Smoke detectors compulsory in Japan
Tuesday 30 March 2010, 3.00pm HKT
Updated 25 Jan 2013 (with photo)
All Japanese homes are now required by law to have a smoke detector in every room by this Thursday (1 April).
For a number of years, the Tokyo Fire Department has carried out campaigns in many shotengai, or commercial shopping street malls, to get people to install smoke alarms and equip fire extinguishers in homes.
Smoke detectors in Japan are called kasai keihou ki (火災警報器 or かさいけいほうき) and are available in most department stores or electronics shops for about ¥2,500 to ¥3,000 each (US$21 to US$32).
Some countries that require compulsory installation of smoke or fire alarms for residential premises include Australia, Canada, Indonesia and Sweden, and some states in the USA, such as Arizona, California, Florida and Ohio.
Those countries that do not have such a legal requirement are Hong Kong, Malaysia, New Zealand and the United Kingdom.
All countries require smoke or fire alarms for commercial and semi-commercial premises
Smoke alarms use one of two different technologies for detection.
About 90% of all smoke alarms are ionisation smoke detectors, which uses a small amount of radioactive material between two electrically charged plates to detect smoke. Ionisation detectors are responsive to flaming rims such as those involving inflammable liquids, newspapers and paint-cleaning solutions.
Photoelectric smoke detectors use a light source and a sensor to detect when smoke scatters the light beam and they are more responsive to fires. These light-scattering type of detectors was invented around 1983 and most closely associated with Jun Miyama, a researcher at Sophia University in Tokyo. Light-scattering detectors are known to give off fewer false alarms than ionisation-chamber detectors.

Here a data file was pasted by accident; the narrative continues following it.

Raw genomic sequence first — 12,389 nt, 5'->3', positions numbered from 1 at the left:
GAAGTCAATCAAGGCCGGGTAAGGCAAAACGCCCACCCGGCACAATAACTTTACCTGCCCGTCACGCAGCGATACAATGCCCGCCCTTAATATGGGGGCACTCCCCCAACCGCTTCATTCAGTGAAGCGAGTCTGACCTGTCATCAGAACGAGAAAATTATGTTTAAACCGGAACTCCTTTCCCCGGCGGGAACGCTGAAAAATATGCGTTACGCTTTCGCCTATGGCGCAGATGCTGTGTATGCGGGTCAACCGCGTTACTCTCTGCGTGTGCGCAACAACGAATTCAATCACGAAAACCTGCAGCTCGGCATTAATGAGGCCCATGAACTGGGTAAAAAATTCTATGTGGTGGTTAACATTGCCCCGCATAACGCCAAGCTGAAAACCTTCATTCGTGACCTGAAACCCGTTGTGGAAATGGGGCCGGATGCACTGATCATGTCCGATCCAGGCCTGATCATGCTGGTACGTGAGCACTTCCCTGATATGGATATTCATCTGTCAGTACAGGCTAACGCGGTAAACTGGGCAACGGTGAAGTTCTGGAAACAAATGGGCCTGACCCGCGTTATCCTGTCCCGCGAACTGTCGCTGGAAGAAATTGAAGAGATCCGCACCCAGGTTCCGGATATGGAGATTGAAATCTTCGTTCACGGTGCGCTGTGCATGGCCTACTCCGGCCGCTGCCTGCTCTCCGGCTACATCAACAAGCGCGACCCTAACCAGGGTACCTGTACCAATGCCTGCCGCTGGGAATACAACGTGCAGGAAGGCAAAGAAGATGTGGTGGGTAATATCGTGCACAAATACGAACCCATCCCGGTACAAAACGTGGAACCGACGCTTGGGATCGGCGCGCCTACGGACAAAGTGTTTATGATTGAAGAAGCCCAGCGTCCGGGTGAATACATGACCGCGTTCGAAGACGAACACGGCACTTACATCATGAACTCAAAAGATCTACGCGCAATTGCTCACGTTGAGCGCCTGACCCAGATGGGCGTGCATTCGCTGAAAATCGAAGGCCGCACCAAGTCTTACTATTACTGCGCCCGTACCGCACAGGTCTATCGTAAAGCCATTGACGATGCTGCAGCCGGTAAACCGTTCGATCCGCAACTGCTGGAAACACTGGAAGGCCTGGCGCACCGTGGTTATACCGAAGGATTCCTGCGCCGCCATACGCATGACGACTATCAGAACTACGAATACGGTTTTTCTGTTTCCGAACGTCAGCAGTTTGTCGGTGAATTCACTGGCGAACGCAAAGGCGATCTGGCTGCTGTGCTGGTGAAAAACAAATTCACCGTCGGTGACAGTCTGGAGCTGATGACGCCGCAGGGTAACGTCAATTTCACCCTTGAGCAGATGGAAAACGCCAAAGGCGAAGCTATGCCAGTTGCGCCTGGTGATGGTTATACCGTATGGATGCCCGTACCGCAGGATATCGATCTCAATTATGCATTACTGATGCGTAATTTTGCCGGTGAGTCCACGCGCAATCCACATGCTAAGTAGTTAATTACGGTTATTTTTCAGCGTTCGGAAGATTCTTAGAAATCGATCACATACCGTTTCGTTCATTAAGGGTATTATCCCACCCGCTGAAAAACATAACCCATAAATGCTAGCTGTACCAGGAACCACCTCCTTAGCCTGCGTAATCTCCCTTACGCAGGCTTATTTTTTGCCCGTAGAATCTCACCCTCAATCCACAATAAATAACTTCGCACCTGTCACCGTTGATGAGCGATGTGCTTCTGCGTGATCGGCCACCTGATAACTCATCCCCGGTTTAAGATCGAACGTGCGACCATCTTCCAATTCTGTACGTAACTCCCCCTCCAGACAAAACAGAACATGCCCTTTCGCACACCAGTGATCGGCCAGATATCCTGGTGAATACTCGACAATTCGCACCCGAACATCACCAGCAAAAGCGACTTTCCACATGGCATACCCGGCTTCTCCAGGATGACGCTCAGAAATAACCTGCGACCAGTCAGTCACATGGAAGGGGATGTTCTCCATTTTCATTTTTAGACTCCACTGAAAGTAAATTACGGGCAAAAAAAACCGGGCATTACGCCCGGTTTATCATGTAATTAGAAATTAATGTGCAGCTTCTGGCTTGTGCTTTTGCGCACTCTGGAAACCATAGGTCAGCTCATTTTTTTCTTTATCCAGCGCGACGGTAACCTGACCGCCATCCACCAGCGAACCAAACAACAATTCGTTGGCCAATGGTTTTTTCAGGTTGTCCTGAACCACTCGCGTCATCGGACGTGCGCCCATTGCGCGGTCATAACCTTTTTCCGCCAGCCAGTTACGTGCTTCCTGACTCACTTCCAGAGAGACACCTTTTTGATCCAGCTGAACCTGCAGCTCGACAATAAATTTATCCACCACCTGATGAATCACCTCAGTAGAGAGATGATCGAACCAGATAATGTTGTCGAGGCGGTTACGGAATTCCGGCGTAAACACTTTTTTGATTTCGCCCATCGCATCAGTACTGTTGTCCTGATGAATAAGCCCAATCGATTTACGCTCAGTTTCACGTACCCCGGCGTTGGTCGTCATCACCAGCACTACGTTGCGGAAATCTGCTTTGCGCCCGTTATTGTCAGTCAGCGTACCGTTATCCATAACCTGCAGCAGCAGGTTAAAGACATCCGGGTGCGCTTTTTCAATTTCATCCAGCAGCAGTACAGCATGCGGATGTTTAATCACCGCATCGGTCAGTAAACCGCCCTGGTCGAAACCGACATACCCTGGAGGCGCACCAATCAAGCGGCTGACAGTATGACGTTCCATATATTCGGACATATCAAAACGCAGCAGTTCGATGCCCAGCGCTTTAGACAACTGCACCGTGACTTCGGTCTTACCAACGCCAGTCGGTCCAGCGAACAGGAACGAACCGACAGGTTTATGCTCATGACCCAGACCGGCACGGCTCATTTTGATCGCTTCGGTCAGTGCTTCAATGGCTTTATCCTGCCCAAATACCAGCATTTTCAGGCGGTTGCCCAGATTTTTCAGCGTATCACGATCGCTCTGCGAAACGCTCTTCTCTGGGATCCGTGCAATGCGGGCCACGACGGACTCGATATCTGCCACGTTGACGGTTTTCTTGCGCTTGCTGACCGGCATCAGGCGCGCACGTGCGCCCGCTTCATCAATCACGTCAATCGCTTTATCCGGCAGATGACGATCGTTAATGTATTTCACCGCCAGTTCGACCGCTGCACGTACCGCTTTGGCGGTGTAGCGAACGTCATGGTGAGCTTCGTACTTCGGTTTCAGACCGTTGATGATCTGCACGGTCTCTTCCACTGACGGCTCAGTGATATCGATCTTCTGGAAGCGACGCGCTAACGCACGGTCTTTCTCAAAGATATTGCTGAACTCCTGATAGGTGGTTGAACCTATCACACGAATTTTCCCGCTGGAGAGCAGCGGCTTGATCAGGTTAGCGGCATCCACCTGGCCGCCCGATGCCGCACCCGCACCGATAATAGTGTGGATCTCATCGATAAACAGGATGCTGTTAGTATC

A major problem with smoke alarms is that they are less effective in use for people with hearing loss, especially when they are sleeping. Audio smoke alarms are useless for the hearing impaired, who have to rely on visual or vibrating smoke alarms. In May 2008, an American by the name of Colello invented a gizmo that detects the high-frequency shrill made by most smoke and carbon dioxide detectors and delivers it to the bedside of users in deep, 520-hertz tones that will wake the deepest sleepers.
In the USA, the new National Fire Alarm Code 2010 issued by the U.S. National Fire Prevention Association includes a provision that will require use of a low-frequency (520 hertz) square-wave signal for fire alarms installed in residential bedrooms of people with mild to severe hearing loss by January 2010.
In Japan, scientists at Shiga University of Medical Science have invented a smoke alarm for the deaf that works by spraying smells of wasabi to wake sleepers. Wasabi is a pungent-smelling spicy horseradish commonly used as a condiment in Japanese cuisine. The product will be out in the shops by 2012 and priced around US$520.
© The Naked Listener’s Weblog, 2010.
Updated 25 Jan 2013 with image via Lane Rural Fire/Rescue.
Updated 02 Feb 2013 with extra tag.